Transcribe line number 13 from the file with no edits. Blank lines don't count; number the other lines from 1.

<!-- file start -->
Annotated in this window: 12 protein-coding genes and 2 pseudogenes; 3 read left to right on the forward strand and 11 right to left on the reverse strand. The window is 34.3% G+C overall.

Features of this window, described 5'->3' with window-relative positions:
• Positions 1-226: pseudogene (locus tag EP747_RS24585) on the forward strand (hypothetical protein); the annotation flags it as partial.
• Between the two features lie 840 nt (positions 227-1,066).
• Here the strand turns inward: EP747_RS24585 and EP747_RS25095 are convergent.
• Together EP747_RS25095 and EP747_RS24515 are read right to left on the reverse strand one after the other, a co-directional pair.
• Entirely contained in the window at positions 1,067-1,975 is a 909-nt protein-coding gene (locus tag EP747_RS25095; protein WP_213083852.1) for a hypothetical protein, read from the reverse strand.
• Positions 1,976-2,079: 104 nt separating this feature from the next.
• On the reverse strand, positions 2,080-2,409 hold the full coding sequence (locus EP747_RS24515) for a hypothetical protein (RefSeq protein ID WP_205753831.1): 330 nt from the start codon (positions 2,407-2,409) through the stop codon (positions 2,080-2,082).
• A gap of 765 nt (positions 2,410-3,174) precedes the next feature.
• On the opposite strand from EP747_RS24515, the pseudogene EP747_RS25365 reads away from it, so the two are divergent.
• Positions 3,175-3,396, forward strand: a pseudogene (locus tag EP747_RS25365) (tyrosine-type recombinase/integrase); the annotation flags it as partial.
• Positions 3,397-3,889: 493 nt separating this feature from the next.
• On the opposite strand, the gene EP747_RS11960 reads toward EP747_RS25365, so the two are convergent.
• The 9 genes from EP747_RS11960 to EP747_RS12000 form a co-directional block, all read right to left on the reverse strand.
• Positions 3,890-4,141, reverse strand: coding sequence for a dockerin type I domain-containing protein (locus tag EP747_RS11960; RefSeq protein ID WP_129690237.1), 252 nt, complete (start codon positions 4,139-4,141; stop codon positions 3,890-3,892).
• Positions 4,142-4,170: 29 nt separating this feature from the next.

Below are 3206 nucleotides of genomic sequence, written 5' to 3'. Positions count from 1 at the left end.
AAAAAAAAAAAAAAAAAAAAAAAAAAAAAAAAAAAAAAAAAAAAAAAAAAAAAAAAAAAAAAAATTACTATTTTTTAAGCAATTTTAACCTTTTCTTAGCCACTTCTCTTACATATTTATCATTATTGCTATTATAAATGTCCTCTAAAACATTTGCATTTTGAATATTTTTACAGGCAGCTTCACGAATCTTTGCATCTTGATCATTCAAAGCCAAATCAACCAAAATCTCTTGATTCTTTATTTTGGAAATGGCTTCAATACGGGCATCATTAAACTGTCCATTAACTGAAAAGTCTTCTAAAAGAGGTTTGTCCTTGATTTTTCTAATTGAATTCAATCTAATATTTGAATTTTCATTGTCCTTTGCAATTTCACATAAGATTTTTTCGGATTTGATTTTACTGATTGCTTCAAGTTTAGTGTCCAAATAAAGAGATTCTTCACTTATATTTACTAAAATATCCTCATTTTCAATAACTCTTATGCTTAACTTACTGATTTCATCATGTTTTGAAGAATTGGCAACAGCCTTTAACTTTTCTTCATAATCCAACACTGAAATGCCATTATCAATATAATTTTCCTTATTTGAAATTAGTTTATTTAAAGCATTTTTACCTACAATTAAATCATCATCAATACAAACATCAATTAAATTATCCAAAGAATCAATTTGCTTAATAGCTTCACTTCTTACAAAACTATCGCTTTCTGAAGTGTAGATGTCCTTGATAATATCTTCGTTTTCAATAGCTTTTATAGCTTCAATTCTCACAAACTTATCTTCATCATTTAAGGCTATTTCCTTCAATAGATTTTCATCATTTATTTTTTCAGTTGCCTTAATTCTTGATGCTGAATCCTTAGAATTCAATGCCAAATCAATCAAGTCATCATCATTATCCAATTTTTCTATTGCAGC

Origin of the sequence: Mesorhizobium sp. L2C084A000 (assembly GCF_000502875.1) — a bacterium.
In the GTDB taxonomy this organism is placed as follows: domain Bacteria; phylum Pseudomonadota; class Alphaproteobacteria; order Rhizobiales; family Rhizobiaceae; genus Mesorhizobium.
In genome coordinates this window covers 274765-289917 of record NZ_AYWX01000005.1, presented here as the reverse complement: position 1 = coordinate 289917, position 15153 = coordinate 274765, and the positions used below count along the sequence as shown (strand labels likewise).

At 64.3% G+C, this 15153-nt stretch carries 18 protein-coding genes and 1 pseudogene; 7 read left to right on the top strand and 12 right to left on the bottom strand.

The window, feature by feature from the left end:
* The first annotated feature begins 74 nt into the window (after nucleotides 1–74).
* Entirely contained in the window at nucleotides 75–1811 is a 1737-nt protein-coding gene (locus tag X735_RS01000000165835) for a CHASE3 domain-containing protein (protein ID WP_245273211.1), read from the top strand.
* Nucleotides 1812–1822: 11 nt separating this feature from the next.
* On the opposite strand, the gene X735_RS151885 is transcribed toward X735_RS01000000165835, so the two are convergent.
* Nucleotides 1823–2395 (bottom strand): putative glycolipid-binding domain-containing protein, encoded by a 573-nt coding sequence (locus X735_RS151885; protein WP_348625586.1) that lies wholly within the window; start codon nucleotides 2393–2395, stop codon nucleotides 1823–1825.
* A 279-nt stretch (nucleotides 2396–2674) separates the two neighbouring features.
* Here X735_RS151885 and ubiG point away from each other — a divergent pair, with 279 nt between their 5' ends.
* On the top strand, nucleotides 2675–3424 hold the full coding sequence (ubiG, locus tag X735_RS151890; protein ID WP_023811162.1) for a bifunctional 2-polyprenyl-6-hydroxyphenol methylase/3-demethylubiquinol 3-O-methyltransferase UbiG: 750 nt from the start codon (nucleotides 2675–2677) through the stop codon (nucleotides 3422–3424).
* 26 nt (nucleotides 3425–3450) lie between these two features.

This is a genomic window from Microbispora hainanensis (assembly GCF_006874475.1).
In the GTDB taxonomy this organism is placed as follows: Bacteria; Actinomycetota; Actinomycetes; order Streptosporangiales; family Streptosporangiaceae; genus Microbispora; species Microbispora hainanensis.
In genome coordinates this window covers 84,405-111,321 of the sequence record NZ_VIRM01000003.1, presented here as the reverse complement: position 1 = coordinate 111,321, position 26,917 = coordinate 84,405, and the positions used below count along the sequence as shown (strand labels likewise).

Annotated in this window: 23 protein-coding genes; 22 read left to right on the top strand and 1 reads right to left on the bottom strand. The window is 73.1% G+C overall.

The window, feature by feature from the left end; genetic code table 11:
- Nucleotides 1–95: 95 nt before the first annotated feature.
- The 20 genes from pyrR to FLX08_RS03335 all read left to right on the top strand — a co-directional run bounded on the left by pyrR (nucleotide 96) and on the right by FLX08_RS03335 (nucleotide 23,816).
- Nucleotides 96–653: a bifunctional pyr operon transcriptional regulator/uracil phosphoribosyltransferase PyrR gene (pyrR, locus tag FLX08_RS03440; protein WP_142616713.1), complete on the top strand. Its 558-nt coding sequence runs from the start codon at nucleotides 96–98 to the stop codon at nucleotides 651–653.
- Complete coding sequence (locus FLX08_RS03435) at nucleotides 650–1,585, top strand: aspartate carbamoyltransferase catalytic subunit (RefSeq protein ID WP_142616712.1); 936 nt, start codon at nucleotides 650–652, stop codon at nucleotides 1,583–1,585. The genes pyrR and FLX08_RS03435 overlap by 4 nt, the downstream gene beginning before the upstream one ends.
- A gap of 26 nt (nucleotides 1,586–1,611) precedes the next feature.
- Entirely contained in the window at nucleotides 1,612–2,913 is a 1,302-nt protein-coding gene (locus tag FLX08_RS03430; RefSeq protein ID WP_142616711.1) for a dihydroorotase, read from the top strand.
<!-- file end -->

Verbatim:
• Positions 3,397-3,889: 493 nt separating this feature from the next.